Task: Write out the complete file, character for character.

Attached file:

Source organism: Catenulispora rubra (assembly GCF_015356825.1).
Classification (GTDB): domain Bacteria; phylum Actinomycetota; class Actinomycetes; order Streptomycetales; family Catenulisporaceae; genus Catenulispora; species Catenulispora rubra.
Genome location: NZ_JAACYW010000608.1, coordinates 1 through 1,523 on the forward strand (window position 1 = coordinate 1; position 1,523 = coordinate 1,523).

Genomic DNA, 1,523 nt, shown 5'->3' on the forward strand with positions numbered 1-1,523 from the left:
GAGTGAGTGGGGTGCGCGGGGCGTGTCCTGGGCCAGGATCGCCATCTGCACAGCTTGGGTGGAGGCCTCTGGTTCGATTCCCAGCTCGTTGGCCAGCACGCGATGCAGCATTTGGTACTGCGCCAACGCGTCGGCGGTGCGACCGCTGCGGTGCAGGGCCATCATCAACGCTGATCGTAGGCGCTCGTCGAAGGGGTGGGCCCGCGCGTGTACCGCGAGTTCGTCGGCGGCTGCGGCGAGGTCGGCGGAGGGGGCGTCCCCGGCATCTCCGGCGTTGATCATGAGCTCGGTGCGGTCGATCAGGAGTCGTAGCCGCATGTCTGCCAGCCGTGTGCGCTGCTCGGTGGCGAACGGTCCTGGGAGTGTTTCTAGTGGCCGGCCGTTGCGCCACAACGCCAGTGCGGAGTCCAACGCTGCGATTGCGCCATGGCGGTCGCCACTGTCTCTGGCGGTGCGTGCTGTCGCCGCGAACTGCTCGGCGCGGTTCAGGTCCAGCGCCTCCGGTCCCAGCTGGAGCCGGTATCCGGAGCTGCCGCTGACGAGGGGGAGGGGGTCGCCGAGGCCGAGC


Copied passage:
Source organism: Catenulispora rubra (assembly GCF_015356825.1).
Classification (GTDB): domain Bacteria; phylum Actinomycetota; class Actinomycetes; order Streptomycetales; family Catenulisporaceae; genus Catenulispora; species Catenulispora rubra.
Genome location: NZ_JAACYW010000608.1, coordinates 1 through 1,523 on the forward strand (window position 1 = coordinate 1; position 1,523 = coordinate 1,523).

Genomic DNA, 1,523 nt, shown 5'->3' on the forward strand with positions numbered 1-1,523 from the left:
GAGTGAGTGGGGTGCGCGGGGCGTGTCCTGGGCCAGGATCGCCATCTGCACAGCTTGGGTGGAGGCCTCTGGTTCGATTCCCAGCTCGTTGGCCAGCACGCGATGCAGCATTTGGTACTGCGCCAACGCGTCGGCGGTGCGACCGCTGCGGTGCAGGGCCATCATCAACGCTGATCGTAGGCGCTCGTCGAAGGGGTGGGCCCGCGCGTGTACCGCGAGTTCGTCGGCGGCTGCGGCGAGGTCGGCGGAGGGGGCGTCCCCGGCATCTCCGGCGTTGATCATGAGCTCGGTGCGGTCGATCAGGAGTCGTAGCCGCATGTCTGCCAGCCGTGTGCGCTGCTCGGTGGCGAACGGTCCTGGGAGTGTTTCTAGTGGCCGGCCGTTGCGCCACAACGCCAGTGCGGAGTCCAACGCTGCGATTGCGCCATGGCGGTCGCCACTGTCTCTGGCGGTGCGTGCTGTCGCCGCGAACTGCTCGGCGCGGTTCAGGTCCAGCGCCTCCGGTCCCAGCTGGAGCCGGTATCCGGAGCTGCCGCTGACGAGGGGGAGGGGGTCGCCGAGGCCGAGC